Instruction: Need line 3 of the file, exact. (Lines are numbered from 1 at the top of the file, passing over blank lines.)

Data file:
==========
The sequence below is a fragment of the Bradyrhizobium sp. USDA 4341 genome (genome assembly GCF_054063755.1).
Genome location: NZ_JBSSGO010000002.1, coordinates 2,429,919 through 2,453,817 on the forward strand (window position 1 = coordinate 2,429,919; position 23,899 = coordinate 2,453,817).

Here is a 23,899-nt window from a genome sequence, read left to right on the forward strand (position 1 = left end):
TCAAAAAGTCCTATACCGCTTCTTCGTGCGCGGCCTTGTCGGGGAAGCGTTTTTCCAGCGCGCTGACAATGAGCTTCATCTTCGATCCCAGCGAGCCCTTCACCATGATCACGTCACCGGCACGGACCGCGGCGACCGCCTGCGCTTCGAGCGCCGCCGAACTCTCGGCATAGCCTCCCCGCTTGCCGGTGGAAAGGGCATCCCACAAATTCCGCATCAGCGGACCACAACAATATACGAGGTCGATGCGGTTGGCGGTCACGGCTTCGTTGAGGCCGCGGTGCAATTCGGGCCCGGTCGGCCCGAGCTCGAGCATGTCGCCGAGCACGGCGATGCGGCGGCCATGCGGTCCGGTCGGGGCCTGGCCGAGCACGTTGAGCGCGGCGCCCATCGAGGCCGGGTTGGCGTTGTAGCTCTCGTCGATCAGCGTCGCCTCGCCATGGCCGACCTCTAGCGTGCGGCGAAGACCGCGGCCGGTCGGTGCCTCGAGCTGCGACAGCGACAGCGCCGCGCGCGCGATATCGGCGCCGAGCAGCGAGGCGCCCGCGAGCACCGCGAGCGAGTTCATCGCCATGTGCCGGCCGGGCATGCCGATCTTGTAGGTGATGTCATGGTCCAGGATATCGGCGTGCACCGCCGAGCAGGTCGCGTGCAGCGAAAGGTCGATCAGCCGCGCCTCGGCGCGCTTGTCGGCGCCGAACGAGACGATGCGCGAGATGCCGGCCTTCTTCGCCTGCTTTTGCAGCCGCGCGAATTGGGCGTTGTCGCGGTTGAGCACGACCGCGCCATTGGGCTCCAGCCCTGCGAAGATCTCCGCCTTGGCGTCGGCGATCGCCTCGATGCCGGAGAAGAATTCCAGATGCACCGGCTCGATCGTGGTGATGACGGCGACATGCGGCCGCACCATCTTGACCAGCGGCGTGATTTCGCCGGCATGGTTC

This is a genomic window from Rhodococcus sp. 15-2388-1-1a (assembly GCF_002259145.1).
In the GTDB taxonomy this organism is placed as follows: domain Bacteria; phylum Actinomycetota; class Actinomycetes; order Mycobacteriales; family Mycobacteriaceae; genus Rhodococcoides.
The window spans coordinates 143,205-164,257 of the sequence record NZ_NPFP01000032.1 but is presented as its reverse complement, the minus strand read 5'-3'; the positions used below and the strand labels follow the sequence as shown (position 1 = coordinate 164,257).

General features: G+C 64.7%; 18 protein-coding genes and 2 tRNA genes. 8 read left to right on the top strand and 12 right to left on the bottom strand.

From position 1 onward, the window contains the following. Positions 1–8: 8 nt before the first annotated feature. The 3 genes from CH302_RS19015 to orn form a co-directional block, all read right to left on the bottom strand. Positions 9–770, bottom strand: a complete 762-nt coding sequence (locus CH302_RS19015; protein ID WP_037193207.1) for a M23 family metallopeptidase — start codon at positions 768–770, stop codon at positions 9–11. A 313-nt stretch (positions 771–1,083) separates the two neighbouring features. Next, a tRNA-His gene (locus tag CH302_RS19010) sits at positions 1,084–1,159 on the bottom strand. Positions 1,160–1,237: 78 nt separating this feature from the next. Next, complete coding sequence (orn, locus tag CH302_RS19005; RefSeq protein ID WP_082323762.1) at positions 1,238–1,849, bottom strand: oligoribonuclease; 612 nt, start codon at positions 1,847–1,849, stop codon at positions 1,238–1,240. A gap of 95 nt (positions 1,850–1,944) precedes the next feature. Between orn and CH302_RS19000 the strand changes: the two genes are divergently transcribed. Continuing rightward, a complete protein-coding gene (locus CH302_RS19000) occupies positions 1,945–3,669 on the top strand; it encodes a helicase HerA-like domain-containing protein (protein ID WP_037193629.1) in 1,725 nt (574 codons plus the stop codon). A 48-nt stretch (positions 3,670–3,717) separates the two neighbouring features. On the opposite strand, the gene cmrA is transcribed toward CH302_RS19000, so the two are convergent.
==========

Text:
Here is a 23,899-nt window from a genome sequence, read left to right on the forward strand (position 1 = left end):